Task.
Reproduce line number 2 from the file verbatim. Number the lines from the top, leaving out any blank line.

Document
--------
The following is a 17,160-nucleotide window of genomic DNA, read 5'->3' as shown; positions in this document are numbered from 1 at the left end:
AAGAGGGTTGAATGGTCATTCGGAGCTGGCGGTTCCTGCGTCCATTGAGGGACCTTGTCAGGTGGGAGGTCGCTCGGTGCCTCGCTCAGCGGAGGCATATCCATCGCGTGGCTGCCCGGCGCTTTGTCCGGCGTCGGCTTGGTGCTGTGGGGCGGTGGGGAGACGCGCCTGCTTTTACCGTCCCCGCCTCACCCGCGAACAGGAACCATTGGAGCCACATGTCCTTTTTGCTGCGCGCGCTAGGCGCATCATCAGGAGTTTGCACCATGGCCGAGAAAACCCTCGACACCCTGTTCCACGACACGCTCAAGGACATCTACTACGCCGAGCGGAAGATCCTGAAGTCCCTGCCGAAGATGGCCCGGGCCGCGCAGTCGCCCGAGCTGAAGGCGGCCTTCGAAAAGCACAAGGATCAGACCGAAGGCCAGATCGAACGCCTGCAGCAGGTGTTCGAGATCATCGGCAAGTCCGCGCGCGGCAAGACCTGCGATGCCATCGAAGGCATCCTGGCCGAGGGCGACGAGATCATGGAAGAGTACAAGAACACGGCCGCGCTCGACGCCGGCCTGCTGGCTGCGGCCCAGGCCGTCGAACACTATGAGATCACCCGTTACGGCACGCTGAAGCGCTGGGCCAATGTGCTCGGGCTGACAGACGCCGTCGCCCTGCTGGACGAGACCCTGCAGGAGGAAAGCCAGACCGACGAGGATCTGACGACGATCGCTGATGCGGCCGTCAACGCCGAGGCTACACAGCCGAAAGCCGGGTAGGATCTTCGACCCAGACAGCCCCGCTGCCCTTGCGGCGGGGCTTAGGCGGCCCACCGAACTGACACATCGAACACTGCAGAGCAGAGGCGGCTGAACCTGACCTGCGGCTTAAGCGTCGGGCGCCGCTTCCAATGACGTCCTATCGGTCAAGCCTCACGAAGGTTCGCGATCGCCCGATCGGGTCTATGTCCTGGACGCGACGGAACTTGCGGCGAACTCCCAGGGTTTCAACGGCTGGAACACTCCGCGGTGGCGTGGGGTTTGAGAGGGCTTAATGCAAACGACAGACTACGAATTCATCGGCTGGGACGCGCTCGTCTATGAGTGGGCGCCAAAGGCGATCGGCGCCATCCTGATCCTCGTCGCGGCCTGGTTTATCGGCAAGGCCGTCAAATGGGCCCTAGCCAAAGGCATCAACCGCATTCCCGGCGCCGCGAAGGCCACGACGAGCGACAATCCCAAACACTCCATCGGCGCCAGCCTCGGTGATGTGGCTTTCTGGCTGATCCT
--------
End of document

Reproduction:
AAGAGGGTTGAATGGTCATTCGGAGCTGGCGGTTCCTGCGTCCATTGAGGGACCTTGTCAGGTGGGAGGTCGCTCGGTGCCTCGCTCAGCGGAGGCATATCCATCGCGTGGCTGCCCGGCGCTTTGTCCGGCGTCGGCTTGGTGCTGTGGGGCGGTGGGGAGACGCGCCTGCTTTTACCGTCCCCGCCTCACCCGCGAACAGGAACCATTGGAGCCACATGTCCTTTTTGCTGCGCGCGCTAGGCGCATCATCAGGAGTTTGCACCATGGCCGAGAAAACCCTCGACACCCTGTTCCACGACACGCTCAAGGACATCTACTACGCCGAGCGGAAGATCCTGAAGTCCCTGCCGAAGATGGCCCGGGCCGCGCAGTCGCCCGAGCTGAAGGCGGCCTTCGAAAAGCACAAGGATCAGACCGAAGGCCAGATCGAACGCCTGCAGCAGGTGTTCGAGATCATCGGCAAGTCCGCGCGCGGCAAGACCTGCGATGCCATCGAAGGCATCCTGGCCGAGGGCGACGAGATCATGGAAGAGTACAAGAACACGGCCGCGCTCGACGCCGGCCTGCTGGCTGCGGCCCAGGCCGTCGAACACTATGAGATCACCCGTTACGGCACGCTGAAGCGCTGGGCCAATGTGCTCGGGCTGACAGACGCCGTCGCCCTGCTGGACGAGACCCTGCAGGAGGAAAGCCAGACCGACGAGGATCTGACGACGATCGCTGATGCGGCCGTCAACGCCGAGGCTACACAGCCGAAAGCCGGGTAGGATCTTCGACCCAGACAGCCCCGCTGCCCTTGCGGCGGGGCTTAGGCGGCCCACCGAACTGACACATCGAACACTGCAGAGCAGAGGCGGCTGAACCTGACCTGCGGCTTAAGCGTCGGGCGCCGCTTCCAATGACGTCCTATCGGTCAAGCCTCACGAAGGTTCGCGATCGCCCGATCGGGTCTATGTCCTGGACGCGACGGAACTTGCGGCGAACTCCCAGGGTTTCAACGGCTGGAACACTCCGCGGTGGCGTGGGGTTTGAGAGGGCTTAATGCAAACGACAGACTACGAATTCATCGGCTGGGACGCGCTCGTCTATGAGTGGGCGCCAAAGGCGATCGGCGCCATCCTGATCCTCGTCGCGGCCTGGTTTATCGGCAAGGCCGTCAAATGGGCCCTAGCCAAAGGCATCAACCGCATTCCCGGCGCCGCGAAGGCCACGACGAGCGACAATCCCAAACACTCCATCGGCGCCAGCCTCGGTGATGTGGCTTTCTGGCTGATCCT